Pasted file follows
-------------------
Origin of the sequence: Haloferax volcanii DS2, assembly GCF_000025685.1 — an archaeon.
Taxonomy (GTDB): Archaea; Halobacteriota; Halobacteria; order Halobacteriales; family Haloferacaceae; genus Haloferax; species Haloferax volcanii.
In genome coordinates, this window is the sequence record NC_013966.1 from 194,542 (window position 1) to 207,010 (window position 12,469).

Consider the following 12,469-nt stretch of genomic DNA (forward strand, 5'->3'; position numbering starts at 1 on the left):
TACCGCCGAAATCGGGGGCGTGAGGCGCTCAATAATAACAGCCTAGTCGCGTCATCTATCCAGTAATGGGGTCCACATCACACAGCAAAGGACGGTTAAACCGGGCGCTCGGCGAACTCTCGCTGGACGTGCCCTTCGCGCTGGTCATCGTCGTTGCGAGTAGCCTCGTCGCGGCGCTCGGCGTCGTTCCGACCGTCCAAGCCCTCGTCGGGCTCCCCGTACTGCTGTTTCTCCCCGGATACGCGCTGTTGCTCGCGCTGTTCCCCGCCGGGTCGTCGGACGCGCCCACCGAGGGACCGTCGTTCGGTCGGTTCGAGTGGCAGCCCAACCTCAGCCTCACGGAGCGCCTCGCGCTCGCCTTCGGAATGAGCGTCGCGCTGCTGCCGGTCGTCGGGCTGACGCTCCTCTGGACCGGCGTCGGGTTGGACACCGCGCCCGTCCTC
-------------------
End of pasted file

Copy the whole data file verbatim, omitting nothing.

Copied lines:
Origin of the sequence: Haloferax volcanii DS2, assembly GCF_000025685.1 — an archaeon.
Taxonomy (GTDB): Archaea; Halobacteriota; Halobacteria; order Halobacteriales; family Haloferacaceae; genus Haloferax; species Haloferax volcanii.
In genome coordinates, this window is the sequence record NC_013966.1 from 194,542 (window position 1) to 207,010 (window position 12,469).

Consider the following 12,469-nt stretch of genomic DNA (forward strand, 5'->3'; position numbering starts at 1 on the left):
TACCGCCGAAATCGGGGGCGTGAGGCGCTCAATAATAACAGCCTAGTCGCGTCATCTATCCAGTAATGGGGTCCACATCACACAGCAAAGGACGGTTAAACCGGGCGCTCGGCGAACTCTCGCTGGACGTGCCCTTCGCGCTGGTCATCGTCGTTGCGAGTAGCCTCGTCGCGGCGCTCGGCGTCGTTCCGACCGTCCAAGCCCTCGTCGGGCTCCCCGTACTGCTGTTTCTCCCCGGATACGCGCTGTTGCTCGCGCTGTTCCCCGCCGGGTCGTCGGACGCGCCCACCGAGGGACCGTCGTTCGGTCGGTTCGAGTGGCAGCCCAACCTCAGCCTCACGGAGCGCCTCGCGCTCGCCTTCGGAATGAGCGTCGCGCTGCTGCCGGTCGTCGGGCTGACGCTCCTCTGGACCGGCGTCGGGTTGGACACCGCGCCCGTCCTC